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« November 2006 | Main

January 22, 2007

Afrịkan Influence on the Child Jesus and Christianity

Abstract of Reflections during the celebration of the Flight of the Holy Family into Egypt At St. Fortunata’s Church in Brooklyn on January 14, 2007
by Fada Jọn Ọfọegbu Ụkaegbu, Ph.D. -Igbologist- (Brooklyn, New York) ---- While humans deal with time because we are the architects of time, we know that God is eternal and transcends time. Afrịka has played significant roles in the history of the human race. Confirmed results from scientific research on Genetic Anthropology show that modern humans first appeared in Afrịka around 150,000 years ago, and Afrịka has become the patrimony of humanity, that is, the home of the first human beings.
(Cf. The Genographic Project. Human Migration, Population Genetics, Maps, DNA or [Geographic Project]).

Humans migrated from Afrịka by crossing the 100 miles- wide Isthmus of Suez to populate the earth. The Suez canal was built recently between 1854 and 1869, and before this period, people easily crossed from Afrịka to Asia. The term “Middle East” came to be used for the first time after the Second World War in 1945. Before then, parts of the area including Israel, used to be called “Northeast Afrịka”. In this regard, Israel was considered to be part of Afrịka. Contrary to some popular misconception, Israel is not older than Afrịka since it was assumed to be part of Afrịka which is older than Israel. Taking into account the fact that Christianity was born in Israel as an offshoot from Judaism, we wish to reflect on the influence Afrịka has on Israel, Judaism, the child Jesus and Christianity.

Coming to the American context, the Church in the United States is trying to live up to expectation by addressing the global issue of immigration. The U.S. Bishops see Christ in strangers. It is inspiring that attention has been drawn to the flight of the Holy Family into Egypt. At least, the U.S. Conference of Catholic Bishops used an icon that shows the flight of the Holy Family into Egypt as part of their logo in a January 2007 poster during the National Migration Week.

Back home to our Diocese in Brooklyn, our Bishop, Most Rev. Nicholas DiMarzio has a special agenda for ministering to immigrants. We understand that he has promising proposals for all immigrants, but with special reference to those from the bartered continent of Afrịka. To this effect, he has appointed one of us in the person of Most Reverend Guy Sansaricq, to take care of this all-important assignment. Father Caleb Buchanan will assist Bishop Sansaricq working in collaboration with the Catholic Migration Office in the Diocese of Brooklyn.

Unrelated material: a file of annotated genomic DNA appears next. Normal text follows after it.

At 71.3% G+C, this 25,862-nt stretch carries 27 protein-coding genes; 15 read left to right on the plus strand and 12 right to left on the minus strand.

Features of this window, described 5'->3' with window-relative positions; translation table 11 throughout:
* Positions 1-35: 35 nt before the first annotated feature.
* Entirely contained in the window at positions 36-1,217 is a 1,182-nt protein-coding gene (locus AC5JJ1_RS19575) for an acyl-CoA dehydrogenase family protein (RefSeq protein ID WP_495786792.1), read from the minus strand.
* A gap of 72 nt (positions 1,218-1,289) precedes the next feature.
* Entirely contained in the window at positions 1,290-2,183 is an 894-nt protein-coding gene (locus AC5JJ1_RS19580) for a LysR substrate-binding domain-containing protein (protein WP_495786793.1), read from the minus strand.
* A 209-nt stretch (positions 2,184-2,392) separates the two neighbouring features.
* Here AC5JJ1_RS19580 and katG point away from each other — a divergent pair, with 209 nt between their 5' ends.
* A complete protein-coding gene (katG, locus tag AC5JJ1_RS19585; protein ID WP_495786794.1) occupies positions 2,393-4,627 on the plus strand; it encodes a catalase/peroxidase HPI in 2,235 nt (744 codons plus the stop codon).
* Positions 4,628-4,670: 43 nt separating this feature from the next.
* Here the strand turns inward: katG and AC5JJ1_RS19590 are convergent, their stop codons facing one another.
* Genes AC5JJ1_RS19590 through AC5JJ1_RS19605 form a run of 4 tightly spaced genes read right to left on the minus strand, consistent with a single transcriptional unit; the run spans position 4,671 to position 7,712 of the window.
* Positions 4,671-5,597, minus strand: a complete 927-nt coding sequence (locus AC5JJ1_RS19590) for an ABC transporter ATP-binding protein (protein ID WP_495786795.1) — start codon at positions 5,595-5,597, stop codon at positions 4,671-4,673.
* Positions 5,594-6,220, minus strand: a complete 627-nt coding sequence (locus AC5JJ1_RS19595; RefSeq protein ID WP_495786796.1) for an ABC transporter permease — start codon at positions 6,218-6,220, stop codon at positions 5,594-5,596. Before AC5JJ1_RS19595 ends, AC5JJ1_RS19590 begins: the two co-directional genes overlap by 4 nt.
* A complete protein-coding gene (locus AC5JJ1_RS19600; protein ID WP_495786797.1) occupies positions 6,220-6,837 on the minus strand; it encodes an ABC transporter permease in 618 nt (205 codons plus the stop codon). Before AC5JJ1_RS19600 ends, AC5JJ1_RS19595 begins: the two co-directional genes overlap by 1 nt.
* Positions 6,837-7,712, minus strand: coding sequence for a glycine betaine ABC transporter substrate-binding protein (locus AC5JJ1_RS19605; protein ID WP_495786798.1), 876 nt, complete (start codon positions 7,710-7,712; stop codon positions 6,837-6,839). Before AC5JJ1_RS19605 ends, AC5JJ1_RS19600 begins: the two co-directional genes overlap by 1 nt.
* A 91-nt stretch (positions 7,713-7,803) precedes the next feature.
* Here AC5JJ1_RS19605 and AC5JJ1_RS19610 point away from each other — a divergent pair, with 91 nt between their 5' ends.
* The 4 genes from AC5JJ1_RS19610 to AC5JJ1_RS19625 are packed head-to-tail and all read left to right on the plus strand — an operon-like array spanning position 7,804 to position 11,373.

The history of Salvation will never be complete without reference to the Afrịkan roles. On this note, I will appeal to all to get a copy of “Africa in Salvific History” by Deacon Okafor Uzoigwe, Ed.D. Starting with the Patriarchs Abraham, Joseph, Aaron and Moses, Judaism has Afrịkan roots and antecedence. Moses, who is the Father of Judaism, was born, raised and educated in Afrịka and he never reached the Promised Land. The climatic point was the refugee status the child Jesus had in Afrịka. Afrịka granted asylum to Jesus and his parents in Egypt when Herod wanted to lynch him. There is no written account of the childhood of Jesus in Afrịka, but tradition has it that the Holy Family spent some reasonable time in Egypt until Herod was dead and it would be safe for Jesus to return to Israel.

Our concern here is what happened to the child Jesus while he took refuge in Afrịka. Most of the early childhood of Jesus was spent in Egypt. There is no doubt that Jesus benefited much from his early childhood stay in Afrịka; and we know that what is learnt young, is learnt forever. The flight of the Holy Family into Afrịka was providential and not accidental. It was and is part of the divine plan in the history of salvation. The influence of Afrịka on the life of the child Jesus is deeper than we may imagine. This influence extended to his Church and has continued toll today.

As we consider the areas of Interest in the Afrịkan influence on the child Jesus and his Church, it may not be possible to give a detailed presentation here; but a brief outline will suffice. While it is not easy to reach out to all of Afrịka in this treatment, we shall focus on the Igbo world in terms of culture. Moreover, we have much in common between Igboism and Hebrewism. We are convinced that whatever that is Igbotic is truly Afrịkan. Using the Igbo cultural paradigm as a base, may we look at some areas that reflect the Afrịkan influence on the child Jesus and his Church.

1. Monotheism: As it is phenomenology of Religion, the Supreme Being is clearly identifiable in Afrịkan Traditional Religion. Judaism is an offshoot from the Afrịkan Traditional Religion. The gods and deities are mere intermediaries between the Supreme Being and the people as we have angels in Judaism and Christianity. In Igbo Traditional Religion, Chi or Chi Ukwu or Chukwu is the Supreme Being and he is known by many other names as we have it in Judaism. Early European missionaries who came to Igboland, could not understand the Igbo religion due to language barrier. Monotheism was ubiquitous in Igbo Traditional Religion before the coming of the Europeans around 1885. Igbo Traditional Religion was not essentially polytheistic; rather it was monotheistic.

2. Biblical Mentality: Dogmatic language wherein there is strong interaction between the spiritual world and humans. The arguments that follow will convince any inquiring mind that the Bible is natural to the Igbo world, especially in the Old Testament.

3. Biblical Names: Some prominent biblical names have Igbo equivalents that are absolutely the same as they are in the Bible. Some of these names include Michael, which means –Who is like God? In Igbo we have the name Onyedịka (Chi) which means –Who is like God? Gabriel means –The power of God. In Igbo, we have Ikechukwu, –The power of God. John means –Gift of God. But in Igbo, we have Onyinye (Chukwu), –Gift of God. Ana means –Favored one. Also we have Chiọma which means –Favored one.